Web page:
Last week, thermal coal prices in Europe continued to decline, plunging by more than 40 USD/t, below 210 USD/t on such factors as a drop in gas prices due to resumption of negotiations on lowering the price ceiling, as well as a revision of weather forecasts towards higher temperatures.
Gas contracts at the TTF hub fell to 1,450 USD/1,000 m3 (-250 USD/1,000 m3 or -14.7% w-o-w). Gas storages in the EU countries remain more than 90% full. In addition, current supplies from Russia and Norway maintain their earlier levels. Last week, EU energy ministers returned to discussing a gas price ceiling of 220 EUR/MW instead of 275 EUR/MW, proposed by the European Commission.
South African High-CV 6,000 material quotes also dropped below 190 USD/t, following the European market trend amid a normalized loading at Richards Bay Coal Terminal (RBCT), where inventories increased up to 2.2 mio t (+7% w-o-w). The number of vessels in the queue decreased from 13 to 3, confirming the completion of ship-loading machine repairs.
In China, spot prices for 5,500 NAR at the port of Qinhuangdao are holding at the level of 195 USD/t. Coal indices on the Chinese domestic market are moving in different directions due to approaching completion of restocking by some end-users as well as an increased supply on the spot market, resulting from removal of most transportation restrictions in the mining regions.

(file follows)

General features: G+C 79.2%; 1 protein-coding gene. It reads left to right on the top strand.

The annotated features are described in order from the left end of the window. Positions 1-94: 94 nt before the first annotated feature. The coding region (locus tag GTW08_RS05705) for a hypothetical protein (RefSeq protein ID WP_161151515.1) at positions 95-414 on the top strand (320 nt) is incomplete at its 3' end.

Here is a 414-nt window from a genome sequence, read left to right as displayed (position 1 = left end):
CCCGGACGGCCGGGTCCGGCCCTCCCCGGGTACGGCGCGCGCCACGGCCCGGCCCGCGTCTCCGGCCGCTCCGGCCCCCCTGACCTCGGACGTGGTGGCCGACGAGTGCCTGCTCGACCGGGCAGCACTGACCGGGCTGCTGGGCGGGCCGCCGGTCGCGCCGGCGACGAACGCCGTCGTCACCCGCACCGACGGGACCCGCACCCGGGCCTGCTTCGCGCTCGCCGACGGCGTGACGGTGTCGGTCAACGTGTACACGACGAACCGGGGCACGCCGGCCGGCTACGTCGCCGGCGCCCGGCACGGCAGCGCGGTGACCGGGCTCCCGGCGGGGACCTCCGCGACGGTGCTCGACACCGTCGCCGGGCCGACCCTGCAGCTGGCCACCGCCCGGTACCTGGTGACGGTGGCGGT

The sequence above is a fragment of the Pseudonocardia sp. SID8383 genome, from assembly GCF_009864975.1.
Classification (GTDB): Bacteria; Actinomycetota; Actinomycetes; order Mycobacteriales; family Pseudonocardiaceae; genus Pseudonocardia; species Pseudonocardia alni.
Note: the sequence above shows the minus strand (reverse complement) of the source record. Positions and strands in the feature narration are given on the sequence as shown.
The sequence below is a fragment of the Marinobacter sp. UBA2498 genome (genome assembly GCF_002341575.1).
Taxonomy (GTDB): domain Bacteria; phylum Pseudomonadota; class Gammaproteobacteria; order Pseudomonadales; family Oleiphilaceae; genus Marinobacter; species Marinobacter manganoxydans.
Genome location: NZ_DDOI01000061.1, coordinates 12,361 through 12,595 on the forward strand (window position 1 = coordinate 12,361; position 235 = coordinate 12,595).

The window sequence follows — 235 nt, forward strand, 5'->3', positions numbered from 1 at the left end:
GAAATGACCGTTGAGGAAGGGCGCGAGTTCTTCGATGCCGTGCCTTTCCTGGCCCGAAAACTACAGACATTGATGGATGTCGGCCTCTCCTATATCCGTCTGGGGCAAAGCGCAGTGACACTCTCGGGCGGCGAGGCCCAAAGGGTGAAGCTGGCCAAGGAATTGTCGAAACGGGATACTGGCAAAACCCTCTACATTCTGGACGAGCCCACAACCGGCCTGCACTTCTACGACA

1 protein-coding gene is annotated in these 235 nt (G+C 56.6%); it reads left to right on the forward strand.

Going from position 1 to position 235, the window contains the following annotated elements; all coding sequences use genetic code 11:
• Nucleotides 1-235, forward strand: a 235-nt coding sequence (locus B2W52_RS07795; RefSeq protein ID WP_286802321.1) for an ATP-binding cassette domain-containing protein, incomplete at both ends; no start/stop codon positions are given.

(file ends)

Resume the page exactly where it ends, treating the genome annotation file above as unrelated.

Pressure also comes from growing numbers of COVID-19 infections in China, while the forecast on 3 waves of cold snap remains a supportive factor.
Indonesian 5,900 GAR dipped to 159 USD/t (-3 USD/t w-o-w), while the price for Low-CV material 4,200 GAR increased to 92 USD/t. Low-CV quotes continue to strengthen, owing to lower supply and increased demand from China, driven by falling temperatures and the need for restocking ahead of the Chinese New Year. The decline in supply stems from heavy rains, barge shortages and higher shipments to the Indonesian domestic market.
High-CV Australian 6,000 adjusted below 410 USD/t on the back of an increase in loadings at ports to 8 mio t/week as of December 11 (+26% w-o-w).
Australian metallurgical coal indices climbed above 255 USD/t as European end-users seek to find a replacement for Russian supplies in 2023. The excess demand over supply is expected to become more evident in Q1 2023, since Australia will be unable to meet both European and Asia-Pacific demand at the same time.
Japanese steelmaker Nippon Steel agreed with an Australian supplier from the Hunter Valley region on a Q4 2022 contract price for semi-soft coal at 230 USD/t FOB (-6.5 USD/t or -2.75% vs. Q3 2022) Australian coal companies are expected to reach a Q4 PCI agreement at 240-250 USD/t FOB.